Infection results in the rapid activation of immunity genes in the Drosophila fat body. Two classes of transcription factors have been implicated in this process: the REL-containing proteins, Dorsal, Dif, and Relish, and the GATA factor Serpent. Here we present evidence that REL-GATA synergy plays a pervasive role in the immune response. SELEX assays identified consensus binding sites that permitted the characterization of several immunity regulatory DNAs. The distribution of REL and GATA sites within these DNAs suggests that most or all fat-specific immunity genes contain a common organization of regulatory elements: closely linked REL and GATA binding sites positioned in the same orientation and located near the transcription start site. Aspects of this "regulatory code" are essential for the immune response. These results suggest that immunity regulatory DNAs contain constrained organizational features, which may be a general property of eukaryotic enhancers.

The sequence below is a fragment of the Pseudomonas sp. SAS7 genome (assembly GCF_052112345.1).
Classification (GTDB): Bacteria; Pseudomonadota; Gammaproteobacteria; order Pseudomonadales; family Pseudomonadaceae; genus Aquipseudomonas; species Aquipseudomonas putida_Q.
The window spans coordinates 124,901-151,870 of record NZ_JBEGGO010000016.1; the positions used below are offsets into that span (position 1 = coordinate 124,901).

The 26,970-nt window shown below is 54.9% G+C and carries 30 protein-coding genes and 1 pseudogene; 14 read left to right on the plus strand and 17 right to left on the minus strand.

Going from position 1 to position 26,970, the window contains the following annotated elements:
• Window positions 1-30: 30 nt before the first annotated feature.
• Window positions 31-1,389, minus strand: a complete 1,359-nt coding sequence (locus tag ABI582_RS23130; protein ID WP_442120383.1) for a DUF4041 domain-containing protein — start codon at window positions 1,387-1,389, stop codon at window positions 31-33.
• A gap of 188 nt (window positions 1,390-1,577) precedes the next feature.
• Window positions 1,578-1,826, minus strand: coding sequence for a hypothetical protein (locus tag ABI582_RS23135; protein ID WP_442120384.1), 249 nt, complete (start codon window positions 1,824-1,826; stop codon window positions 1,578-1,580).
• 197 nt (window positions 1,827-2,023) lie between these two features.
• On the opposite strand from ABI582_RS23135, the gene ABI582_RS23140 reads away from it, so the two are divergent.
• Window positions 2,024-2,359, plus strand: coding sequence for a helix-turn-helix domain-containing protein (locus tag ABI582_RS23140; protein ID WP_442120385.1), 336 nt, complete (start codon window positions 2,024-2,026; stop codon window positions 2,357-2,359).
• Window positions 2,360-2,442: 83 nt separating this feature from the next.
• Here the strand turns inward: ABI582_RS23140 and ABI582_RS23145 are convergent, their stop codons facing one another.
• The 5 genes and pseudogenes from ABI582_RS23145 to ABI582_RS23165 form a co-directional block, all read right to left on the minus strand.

Senger, K., Armstrong, G. W., Rowell, W. J., Kwan, J. M., Markstein, M., & Levine, M. (2004). Immunity regulatory DNAs share common organizational features in Drosophila. Molecular Cell, 13(1), 19–32. Retrieved from http://www.ncbi.nlm.nih.gov/pubmed/14731391